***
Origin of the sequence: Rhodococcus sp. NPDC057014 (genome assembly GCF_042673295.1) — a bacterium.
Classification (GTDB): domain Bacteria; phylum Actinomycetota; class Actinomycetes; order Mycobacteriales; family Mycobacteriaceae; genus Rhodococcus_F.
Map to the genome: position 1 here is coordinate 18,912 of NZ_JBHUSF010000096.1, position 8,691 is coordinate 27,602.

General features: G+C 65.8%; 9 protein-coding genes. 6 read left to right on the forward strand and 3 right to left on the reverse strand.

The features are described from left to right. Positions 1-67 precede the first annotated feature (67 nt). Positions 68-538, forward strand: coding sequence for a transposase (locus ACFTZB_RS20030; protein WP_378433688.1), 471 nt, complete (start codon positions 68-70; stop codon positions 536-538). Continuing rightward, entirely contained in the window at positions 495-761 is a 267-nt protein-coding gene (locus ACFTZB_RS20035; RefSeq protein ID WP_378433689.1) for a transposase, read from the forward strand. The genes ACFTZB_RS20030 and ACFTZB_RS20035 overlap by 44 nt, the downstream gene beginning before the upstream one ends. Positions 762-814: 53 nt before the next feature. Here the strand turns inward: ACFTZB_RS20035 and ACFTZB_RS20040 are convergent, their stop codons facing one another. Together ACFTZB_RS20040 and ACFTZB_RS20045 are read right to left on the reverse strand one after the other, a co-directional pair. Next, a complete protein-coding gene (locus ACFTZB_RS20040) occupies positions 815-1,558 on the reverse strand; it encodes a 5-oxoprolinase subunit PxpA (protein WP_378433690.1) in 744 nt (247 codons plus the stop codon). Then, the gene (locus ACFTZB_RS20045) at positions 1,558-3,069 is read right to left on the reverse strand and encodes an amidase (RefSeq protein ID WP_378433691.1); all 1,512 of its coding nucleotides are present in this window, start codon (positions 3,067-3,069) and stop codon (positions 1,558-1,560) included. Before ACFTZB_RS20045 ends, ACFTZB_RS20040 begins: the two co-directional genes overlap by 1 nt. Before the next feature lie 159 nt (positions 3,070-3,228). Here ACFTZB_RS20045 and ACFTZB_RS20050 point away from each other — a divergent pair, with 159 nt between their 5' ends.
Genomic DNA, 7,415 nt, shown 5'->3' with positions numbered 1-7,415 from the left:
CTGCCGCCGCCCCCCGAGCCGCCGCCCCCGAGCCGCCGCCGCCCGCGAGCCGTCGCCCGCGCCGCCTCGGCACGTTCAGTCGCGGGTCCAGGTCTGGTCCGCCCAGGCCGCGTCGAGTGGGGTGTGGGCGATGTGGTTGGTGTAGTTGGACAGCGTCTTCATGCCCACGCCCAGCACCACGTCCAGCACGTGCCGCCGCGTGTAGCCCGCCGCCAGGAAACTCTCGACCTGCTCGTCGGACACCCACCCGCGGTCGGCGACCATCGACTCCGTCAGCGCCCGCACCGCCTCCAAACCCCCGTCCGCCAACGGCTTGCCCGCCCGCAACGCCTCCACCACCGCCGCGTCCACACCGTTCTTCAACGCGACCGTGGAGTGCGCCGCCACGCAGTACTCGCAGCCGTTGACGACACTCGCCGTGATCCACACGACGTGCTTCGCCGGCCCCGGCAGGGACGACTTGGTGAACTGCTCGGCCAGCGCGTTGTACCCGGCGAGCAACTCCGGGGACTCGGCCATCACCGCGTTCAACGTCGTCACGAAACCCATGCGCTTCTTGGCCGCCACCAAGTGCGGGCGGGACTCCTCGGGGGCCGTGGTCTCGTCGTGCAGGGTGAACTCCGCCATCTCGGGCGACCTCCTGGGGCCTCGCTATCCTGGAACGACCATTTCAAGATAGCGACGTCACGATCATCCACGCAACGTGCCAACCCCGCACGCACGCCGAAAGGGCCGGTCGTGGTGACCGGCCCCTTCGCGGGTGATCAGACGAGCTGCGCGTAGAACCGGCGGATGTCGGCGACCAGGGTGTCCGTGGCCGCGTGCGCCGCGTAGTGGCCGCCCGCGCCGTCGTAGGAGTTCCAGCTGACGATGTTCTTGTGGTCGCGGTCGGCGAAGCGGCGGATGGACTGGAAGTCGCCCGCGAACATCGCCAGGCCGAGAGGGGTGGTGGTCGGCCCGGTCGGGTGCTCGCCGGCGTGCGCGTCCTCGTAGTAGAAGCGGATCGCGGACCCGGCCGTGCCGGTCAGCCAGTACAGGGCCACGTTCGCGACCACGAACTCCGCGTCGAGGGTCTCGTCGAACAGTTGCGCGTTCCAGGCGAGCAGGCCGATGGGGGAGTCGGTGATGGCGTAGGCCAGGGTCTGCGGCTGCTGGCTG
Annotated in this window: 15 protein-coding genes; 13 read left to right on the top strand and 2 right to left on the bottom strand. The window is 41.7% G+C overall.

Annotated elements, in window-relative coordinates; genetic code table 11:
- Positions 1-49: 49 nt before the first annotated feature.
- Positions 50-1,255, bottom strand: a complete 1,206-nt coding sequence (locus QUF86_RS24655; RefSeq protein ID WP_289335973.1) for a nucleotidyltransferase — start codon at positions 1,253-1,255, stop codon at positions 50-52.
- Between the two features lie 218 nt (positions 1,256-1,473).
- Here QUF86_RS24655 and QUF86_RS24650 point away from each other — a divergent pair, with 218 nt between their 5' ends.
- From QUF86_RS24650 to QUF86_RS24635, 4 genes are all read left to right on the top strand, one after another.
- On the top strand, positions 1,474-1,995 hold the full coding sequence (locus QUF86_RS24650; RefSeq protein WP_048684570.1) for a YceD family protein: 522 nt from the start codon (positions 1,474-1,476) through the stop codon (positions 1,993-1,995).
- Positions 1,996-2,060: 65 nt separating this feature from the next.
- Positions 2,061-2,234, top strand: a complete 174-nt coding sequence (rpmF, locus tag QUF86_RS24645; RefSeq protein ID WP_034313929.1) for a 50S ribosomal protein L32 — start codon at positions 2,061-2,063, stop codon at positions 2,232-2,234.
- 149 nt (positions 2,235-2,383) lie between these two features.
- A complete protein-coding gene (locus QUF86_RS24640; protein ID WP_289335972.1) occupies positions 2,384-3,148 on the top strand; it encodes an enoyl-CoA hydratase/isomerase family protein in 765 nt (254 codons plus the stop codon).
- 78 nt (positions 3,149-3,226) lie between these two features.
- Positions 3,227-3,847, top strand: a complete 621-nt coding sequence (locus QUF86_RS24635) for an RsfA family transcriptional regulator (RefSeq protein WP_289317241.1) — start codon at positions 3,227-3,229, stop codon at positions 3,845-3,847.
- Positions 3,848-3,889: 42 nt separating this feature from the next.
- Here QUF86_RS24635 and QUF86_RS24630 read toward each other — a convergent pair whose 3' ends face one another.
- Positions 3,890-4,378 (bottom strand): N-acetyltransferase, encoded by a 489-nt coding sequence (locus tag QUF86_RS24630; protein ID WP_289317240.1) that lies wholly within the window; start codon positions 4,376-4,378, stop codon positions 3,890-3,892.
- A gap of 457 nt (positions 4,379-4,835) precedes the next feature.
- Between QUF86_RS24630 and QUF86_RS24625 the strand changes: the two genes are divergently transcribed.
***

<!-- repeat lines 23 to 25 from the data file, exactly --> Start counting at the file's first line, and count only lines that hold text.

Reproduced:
- Here QUF86_RS24635 and QUF86_RS24630 read toward each other — a convergent pair whose 3' ends face one another.
- Positions 3,890-4,378 (bottom strand): N-acetyltransferase, encoded by a 489-nt coding sequence (locus tag QUF86_RS24630; protein ID WP_289317240.1) that lies wholly within the window; start codon positions 4,376-4,378, stop codon positions 3,890-3,892.
- A gap of 457 nt (positions 4,379-4,835) precedes the next feature.